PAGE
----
Current issue: 56(4)
Under compilation: 57(1)
Silva Fennica issue 46 includes presentations held in professional development courses, arranged for foresters working in public administration in 1937. The presentations focus on practical issues in forest management and administration, especially in regional level. The education was arranged by Forest Service.
This presentation describes administration and state of wildlife management in the state forests of Finland.
Finland possesses climatic and botanical conditions that can make it rich in game. Several species, for instance blue hare (Lepus timidus L.), squirrel (Sciurus vulgaris L.), red fox (Vulpes vulpes L.) and ermin (Mustela erminea L.), and several migrating bird species are distributed in almost in every parts of the country. Hunting is still unorganized, but restrictive regulations have been established, and the central organization of hunting clubs (Suomen Yleinen Metsästäjäliitto) has member clubs in different part of the country. There is about 70-80,000 hunters in the country. Hunting has influenced the abundance of many species. For instance, European beaver (Castor fiber L.) has been hunted to extinction, and lynx (Lynx lynx L.), wolf (Canis lupus L.), otter (Lutra lutra L.), bear (Ursus arctos L.) and wolverine (Gulo gulo L.) are threatened. Also the distribution of elk (Alces alces L.) is patchy due to hunting.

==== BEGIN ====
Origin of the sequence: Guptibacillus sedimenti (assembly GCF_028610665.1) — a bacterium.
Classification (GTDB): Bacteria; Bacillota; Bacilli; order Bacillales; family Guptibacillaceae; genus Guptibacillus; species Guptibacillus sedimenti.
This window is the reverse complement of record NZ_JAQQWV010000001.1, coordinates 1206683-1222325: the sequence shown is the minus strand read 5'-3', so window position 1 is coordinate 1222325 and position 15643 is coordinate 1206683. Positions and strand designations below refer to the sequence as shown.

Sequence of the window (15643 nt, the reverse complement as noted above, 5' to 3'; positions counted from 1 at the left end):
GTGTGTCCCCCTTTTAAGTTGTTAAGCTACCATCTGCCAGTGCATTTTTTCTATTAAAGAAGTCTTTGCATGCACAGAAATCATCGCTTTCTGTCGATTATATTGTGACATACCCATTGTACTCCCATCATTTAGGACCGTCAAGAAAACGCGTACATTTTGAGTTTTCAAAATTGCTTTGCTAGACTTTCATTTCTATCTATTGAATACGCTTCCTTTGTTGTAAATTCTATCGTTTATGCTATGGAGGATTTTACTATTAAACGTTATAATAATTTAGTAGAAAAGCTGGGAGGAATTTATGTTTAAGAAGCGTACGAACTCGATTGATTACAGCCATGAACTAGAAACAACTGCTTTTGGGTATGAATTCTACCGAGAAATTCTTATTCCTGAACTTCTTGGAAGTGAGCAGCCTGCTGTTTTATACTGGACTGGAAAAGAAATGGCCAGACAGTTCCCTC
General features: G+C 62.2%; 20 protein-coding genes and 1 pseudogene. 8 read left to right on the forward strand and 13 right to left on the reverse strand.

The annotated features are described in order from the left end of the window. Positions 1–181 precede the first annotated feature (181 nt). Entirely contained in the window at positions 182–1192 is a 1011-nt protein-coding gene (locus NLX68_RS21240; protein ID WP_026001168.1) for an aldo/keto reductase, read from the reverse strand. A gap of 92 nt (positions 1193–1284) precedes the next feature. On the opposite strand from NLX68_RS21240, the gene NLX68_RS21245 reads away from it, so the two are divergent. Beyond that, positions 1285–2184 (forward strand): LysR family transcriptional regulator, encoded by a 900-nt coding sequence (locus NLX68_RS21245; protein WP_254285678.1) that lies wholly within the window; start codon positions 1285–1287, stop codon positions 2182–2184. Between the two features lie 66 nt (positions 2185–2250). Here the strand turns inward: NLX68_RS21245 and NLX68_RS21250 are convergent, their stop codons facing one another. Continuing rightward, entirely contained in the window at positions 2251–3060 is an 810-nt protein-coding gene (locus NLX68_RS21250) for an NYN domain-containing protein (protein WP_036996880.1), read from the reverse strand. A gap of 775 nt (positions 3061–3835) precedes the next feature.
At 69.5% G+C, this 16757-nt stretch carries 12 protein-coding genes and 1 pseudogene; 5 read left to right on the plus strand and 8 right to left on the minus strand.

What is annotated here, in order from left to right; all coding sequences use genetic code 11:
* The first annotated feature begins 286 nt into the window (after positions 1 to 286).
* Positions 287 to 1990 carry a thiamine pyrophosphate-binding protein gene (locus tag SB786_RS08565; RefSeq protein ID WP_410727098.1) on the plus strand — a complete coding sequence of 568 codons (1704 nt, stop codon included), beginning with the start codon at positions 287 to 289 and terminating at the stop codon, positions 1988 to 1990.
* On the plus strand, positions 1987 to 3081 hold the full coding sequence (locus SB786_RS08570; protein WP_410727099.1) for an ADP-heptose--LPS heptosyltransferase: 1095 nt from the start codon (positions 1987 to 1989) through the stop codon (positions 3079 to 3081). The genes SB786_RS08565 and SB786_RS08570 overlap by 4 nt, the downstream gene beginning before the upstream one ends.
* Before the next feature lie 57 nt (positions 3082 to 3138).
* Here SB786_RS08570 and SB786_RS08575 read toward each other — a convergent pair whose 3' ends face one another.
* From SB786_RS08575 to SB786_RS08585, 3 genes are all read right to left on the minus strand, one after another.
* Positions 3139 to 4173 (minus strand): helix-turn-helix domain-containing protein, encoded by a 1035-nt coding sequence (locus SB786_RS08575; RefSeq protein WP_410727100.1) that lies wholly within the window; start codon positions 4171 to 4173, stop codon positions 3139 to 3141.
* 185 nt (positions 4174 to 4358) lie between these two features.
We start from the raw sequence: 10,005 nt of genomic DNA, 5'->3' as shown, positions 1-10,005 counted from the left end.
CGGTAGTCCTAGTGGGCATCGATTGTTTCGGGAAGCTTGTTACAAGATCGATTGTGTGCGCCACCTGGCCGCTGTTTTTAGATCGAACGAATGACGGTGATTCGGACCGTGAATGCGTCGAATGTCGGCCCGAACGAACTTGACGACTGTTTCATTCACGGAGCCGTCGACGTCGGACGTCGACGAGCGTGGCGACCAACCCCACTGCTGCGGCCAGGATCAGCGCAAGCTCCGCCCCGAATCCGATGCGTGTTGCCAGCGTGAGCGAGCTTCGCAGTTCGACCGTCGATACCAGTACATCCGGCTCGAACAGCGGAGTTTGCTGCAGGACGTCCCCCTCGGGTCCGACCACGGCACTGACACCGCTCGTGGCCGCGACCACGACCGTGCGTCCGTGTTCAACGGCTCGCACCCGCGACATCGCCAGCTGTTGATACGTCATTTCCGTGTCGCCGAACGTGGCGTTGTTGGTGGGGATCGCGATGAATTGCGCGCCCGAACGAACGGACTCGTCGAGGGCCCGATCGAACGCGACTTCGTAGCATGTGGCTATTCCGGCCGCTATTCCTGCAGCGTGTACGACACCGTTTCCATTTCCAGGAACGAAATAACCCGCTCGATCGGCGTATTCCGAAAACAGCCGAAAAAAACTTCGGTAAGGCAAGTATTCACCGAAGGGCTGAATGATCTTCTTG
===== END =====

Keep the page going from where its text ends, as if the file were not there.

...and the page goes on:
The article shows distribution and abundance of forest birds, and describes the six game zones in Finland. The game zones correspond the vegetation zones, and have distinctive differences in distribution of the game species. Hunting has previously been important livelihood in Finland, but has this role only in the north in Lapland, Kainuu and Perä-Pohjola, and near the eastern border of the country. The number of hunted small game in the hunting season 1933-1934 are presented by the species. The monetary value of the game is estimated at about 30-40 million Finnish marks annually.
The PDF includes a summary in Finnish.